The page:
July 16, 2010

I have chronicled elsewhere how the growth of the gay lobby diminishes the basic liberties of others. Now, in addition to attacks on freedom of speech, religious practice and association, the homosexual agenda is beginning to diminish academic freedoms.

This last week, Kenneth Howell, an adjunct Professor in the religion Dept. at the University of Illinois, was fired from his job. His horrible crime? Teaching the subject of his class. The Illinois News-Gazette gives the details:

Kenneth Howell was told after the spring semester ended that he would no longer be teaching in the UI’s Department of Religion. The decision came after a student complained about a discussion of homosexuality in the class in which Howell taught that the Catholic Church believes homosexual acts are morally wrong.

Howell has been an adjunct lecturer in the department for nine years, during which he taught two courses, Introduction to Catholicism and Modern Catholic Thought. He was also director of the Institute of Catholic Thought, part of St. John’s Catholic Newman Center on campus and the Catholic Diocese of Peoria. Funding for his salary came from the Institute of Catholic Thought.

One of his lectures in the introductory class on Catholicism focuses on the application of natural law theory to a social issue. In early May, Howell wrote a lengthy e-mail to his students, in preparation for an exam, in which he discusses how the theory of utilitarianism and natural law theory would judge the morality of homosexual acts.

The student complaint came in a May 13 e-mail to Robert McKim, head of the religion department. The author of the e-mail said he was writing on behalf of a friend – a student in Howell’s class, who wanted to remain anonymous. The e-mail complained about Howell’s statements about homosexuality, which the student called “hate speech.”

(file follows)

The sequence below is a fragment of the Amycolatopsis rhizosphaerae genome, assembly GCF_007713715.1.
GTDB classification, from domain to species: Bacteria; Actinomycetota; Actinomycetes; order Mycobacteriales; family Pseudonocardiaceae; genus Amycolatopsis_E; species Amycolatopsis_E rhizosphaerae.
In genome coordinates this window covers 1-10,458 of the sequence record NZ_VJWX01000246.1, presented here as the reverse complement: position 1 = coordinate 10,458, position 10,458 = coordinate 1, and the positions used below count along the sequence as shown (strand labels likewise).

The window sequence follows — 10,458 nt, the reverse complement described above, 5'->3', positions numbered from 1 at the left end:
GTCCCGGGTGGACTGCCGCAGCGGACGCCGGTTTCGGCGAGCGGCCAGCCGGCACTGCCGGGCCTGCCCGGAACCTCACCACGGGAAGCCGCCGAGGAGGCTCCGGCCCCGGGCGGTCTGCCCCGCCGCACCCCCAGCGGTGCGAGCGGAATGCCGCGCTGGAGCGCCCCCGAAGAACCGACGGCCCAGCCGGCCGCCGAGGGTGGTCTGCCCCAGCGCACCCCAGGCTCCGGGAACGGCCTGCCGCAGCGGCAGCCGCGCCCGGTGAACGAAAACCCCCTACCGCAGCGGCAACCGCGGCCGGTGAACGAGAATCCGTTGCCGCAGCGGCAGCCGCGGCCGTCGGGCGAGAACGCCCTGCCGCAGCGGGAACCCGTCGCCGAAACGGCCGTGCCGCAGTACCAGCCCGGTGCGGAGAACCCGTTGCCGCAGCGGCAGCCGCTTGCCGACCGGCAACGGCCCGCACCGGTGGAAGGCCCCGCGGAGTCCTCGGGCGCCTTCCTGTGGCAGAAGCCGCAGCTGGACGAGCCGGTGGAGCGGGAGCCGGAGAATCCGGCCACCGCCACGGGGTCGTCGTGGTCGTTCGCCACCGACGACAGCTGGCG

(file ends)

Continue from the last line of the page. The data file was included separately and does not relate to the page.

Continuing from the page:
“Teaching a student about the tenets of a religion is one thing,” the student wrote in the e-mail. “Declaring that homosexual acts violate the natural laws of man is another. The courses at this institution should be geared to contribute to the public discourse and promote independent thought; not limit one’s worldview and ostracize people of a certain sexual orientation.”

So a professor in a religion department at a public University teaching about Catholic doctrine teaches about Catholic doctrine, and loses his job. And all it took for him to be fired was for a gay student to be upset about him teaching the subject of the class.

This is yet another example of how in the name of ‘independent thought’ and the encouragement of ‘public discourse’, the gay agenda represses both. They have in the most Orwellian fashion undermined the basic beliefs and freedoms of the university in the name of tolerance.

It continues to become increasingly clear that those who are advancing the power of the homosexual lobby do so to the detriment of others basic freedoms – and no one who is interested in maintaining those freedoms should do anything to help this group become more powerful.



Is the Homosexual Agenda Fascistic?

June 29, 2010

As they pursue their agenda, the homosexual lobby attempts to frame itself as advancing fundamental freedoms. They liken themselves to civil rights advocates that came before – those that pursued greater freedom and fundamental rights for racial minorities and for women. To the degree that they can do this, they find great sympathy amongst the American electorate who are ever interested in advancing such freedoms as indicated by our 200+ year history.

But the question has to be asked, does the homosexual agenda actually advance freedom? Two recent events suggest the opposite.

The first takes place in my home state of Minnesota at the Twin Cities ‘Pride’ festival in Minneapolis’ Loring Park, which is a yearly gay celebration event. For the past ten years, Brian Johnson has passed out Bibles at the event, partly in protest of the event. He was even allowed to have a vendor booth there – until last year. This year he sought to continue to pass out Bibles and literature in the public park during the event – and the event organizers then sought a restraining order to keep him from doing so. A US District Court Judge then ruled in favor of the protestor and he was allowed to express himself at this public venue.